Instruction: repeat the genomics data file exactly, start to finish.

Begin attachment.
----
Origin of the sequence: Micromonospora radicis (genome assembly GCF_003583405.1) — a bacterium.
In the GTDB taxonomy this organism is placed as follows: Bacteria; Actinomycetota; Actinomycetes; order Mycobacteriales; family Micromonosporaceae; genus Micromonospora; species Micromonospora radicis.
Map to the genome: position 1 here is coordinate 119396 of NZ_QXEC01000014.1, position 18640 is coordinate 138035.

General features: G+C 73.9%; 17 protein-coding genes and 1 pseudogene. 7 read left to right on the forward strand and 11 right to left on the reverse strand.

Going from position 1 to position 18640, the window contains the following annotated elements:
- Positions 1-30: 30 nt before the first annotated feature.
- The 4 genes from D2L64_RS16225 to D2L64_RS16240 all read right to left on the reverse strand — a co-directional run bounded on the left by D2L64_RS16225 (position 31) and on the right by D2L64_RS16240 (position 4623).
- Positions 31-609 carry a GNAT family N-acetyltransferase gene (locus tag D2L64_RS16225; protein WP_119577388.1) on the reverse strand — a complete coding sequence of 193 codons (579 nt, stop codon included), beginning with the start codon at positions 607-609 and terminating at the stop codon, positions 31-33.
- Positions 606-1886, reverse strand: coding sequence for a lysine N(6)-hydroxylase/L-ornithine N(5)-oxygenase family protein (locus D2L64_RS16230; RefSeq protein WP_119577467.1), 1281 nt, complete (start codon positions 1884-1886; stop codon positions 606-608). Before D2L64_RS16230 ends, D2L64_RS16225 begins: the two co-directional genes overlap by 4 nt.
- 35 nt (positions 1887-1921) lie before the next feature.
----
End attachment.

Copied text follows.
Origin of the sequence: Micromonospora radicis (genome assembly GCF_003583405.1) — a bacterium.
In the GTDB taxonomy this organism is placed as follows: Bacteria; Actinomycetota; Actinomycetes; order Mycobacteriales; family Micromonosporaceae; genus Micromonospora; species Micromonospora radicis.
Map to the genome: position 1 here is coordinate 119396 of NZ_QXEC01000014.1, position 18640 is coordinate 138035.

General features: G+C 73.9%; 17 protein-coding genes and 1 pseudogene. 7 read left to right on the forward strand and 11 right to left on the reverse strand.

Going from position 1 to position 18640, the window contains the following annotated elements:
- Positions 1-30: 30 nt before the first annotated feature.
- The 4 genes from D2L64_RS16225 to D2L64_RS16240 all read right to left on the reverse strand — a co-directional run bounded on the left by D2L64_RS16225 (position 31) and on the right by D2L64_RS16240 (position 4623).
- Positions 31-609 carry a GNAT family N-acetyltransferase gene (locus tag D2L64_RS16225; protein WP_119577388.1) on the reverse strand — a complete coding sequence of 193 codons (579 nt, stop codon included), beginning with the start codon at positions 607-609 and terminating at the stop codon, positions 31-33.
- Positions 606-1886, reverse strand: coding sequence for a lysine N(6)-hydroxylase/L-ornithine N(5)-oxygenase family protein (locus D2L64_RS16230; RefSeq protein WP_119577467.1), 1281 nt, complete (start codon positions 1884-1886; stop codon positions 606-608). Before D2L64_RS16230 ends, D2L64_RS16225 begins: the two co-directional genes overlap by 4 nt.
- 35 nt (positions 1887-1921) lie before the next feature.